Targeting these segments will often involve partnering with aggregators that provide a comprehensive package of services – finance, insurance, inputs, advisory service and market access – to optimize yields and value per acre. The bundles should also be tailored to overcome uptake challenges – particularly product awareness and understanding. Because these practices often make the unit economics more challenging, targeting larger farmers or higher value crops is unsurprisingly tempting, particularly for private actors trying to provide the commercial returns investors expect.


4. Expanding weather index-based insurance and shifting the cost burden of added features such as funeral cover could increase cumulative net income by 5x, but risks eroding a value proposition that is already hard to sell among smallholder farmers

Parametric products such as weather index-based insurance offer attractive advantages for providers serving smallholder farmers. They are relatively easy to design and can lower settlement-related costs since payouts are determined automatically by the occurrence of specific weather events.

Shifting ACRE´s portfolio from multi-peril crop insurance and hybrid insurance to fully weather index-based insurance could eliminate field-related costs and reduce claim administration costs by over 50%, resulting in a net income uplift of 2x.  However, weather index-based insurance can increase basis risk for farmers – the risk of not having a payout even if the farmer has faced losses – and does not cover non-weather risks. This makes the product harder for farmers to understand, can reduce trust and ultimately demand. Weather index-based insurance also heavily relies on weather stations and associated technology which can be costly to develop.

Similarly, shifting 50% of the cost burden of the funeral cover to either the aggregator or the farmer could increase net income by and additional 3x. Providing funeral insurance to cover for a death in the family is expensive – funeral cover-related costs can account up to a third of policy revenue – yet for many farmers it’s an essential part of ACRE’s value proposition and neither aggregators or their farmers may be willing to share the costs. An alternative option would be to secure a lower cost cover, something that ACRE might be able to achieve as they continue to gain scale.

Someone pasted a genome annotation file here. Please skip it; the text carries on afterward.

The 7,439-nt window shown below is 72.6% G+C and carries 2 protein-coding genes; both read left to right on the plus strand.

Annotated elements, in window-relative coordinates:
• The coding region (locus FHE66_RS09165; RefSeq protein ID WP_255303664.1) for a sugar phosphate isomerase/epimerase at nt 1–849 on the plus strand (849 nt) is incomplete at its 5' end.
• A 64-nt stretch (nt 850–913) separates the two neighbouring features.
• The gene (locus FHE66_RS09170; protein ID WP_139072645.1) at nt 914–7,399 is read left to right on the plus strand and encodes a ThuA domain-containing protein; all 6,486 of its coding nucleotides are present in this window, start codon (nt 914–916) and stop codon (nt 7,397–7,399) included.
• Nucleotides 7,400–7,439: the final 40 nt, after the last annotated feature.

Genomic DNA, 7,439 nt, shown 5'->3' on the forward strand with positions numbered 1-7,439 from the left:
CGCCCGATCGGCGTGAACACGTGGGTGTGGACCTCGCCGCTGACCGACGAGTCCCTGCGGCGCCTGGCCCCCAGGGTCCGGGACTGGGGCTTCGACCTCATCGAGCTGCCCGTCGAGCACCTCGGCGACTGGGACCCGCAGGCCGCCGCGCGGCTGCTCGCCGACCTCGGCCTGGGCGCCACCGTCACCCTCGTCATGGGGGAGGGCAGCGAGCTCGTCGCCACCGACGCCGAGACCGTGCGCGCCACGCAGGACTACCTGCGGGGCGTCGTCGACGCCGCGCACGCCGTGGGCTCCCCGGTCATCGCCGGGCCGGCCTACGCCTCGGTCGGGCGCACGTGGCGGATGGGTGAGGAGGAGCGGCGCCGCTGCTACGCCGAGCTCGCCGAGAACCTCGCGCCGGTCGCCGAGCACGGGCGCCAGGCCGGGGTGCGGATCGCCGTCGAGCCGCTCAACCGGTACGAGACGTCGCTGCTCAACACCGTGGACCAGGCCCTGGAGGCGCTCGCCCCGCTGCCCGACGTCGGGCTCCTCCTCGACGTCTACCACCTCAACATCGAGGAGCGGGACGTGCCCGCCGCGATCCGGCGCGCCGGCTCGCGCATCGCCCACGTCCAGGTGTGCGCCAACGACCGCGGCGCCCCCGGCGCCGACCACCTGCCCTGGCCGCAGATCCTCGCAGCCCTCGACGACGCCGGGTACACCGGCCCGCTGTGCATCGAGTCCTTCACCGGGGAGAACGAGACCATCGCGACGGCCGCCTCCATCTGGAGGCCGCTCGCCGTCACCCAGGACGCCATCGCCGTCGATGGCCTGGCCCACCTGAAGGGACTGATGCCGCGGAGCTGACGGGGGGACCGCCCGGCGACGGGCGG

Since its inception in 2009 ACRE Africa has come a long way, consolidating as a leading innovator in the micro-insurance space and demonstrating the power of technology and business model flexibility to attain commercial viability.

But the journey is far from done. Over the next 5 years ACRE aims to increase the number of partner aggregators – particularly agricultural partners offering bundled insurance – to over 50 in Kenya, while developing new soil moisture index and picture-based insurance products, which will reduce the basis risk associated with weather index-based insurance, and enhancing training to smallholder farmers on agronomical practices and record keeping to drive insurance uptake.

About the Author(s)

Original Content

The Learning Lab works to identify and share knowledge relevant to our learning agenda and our users, but also to create new knowledge through research and facilitated learning. Original content from the Learning Lab includes news about the Lab, analyses we've conducted, knowledge products we've created, and posts we've written about other relevant initiatives.

Learning Lab Contributor

IDH drives sustainability from niche to norm; by convening companies, civil society organizations, governments and others in public-private partnerships. Together with our partners, we design, co-fund and prototype new economically viable approaches to realize green & inclusive growth at scale. Our approaches are designed to drive sustainability in commodity sectors and sourcing areas, while delivering impact on the Sustainable Development Goals. IDH is supported by multiple European governments, and works together with over 500 companies, 35 civil society organizations and 40 governments, in 11 sectors and 11 landscapes, worldwide.


ACRE Africa
Learning Lab Partner

ACRE Africa links farmers to insurance products so that they can confidently invest in their farms. The ACRE Africa team undertakes risk assessment, product development and risk monitoring to facilitate access to crop and livestock insurance products for smallholders. The team has developed insurance products to cover a variety of crops against weather risks like drought, storms, flood and erratic rains, as well as other production risks.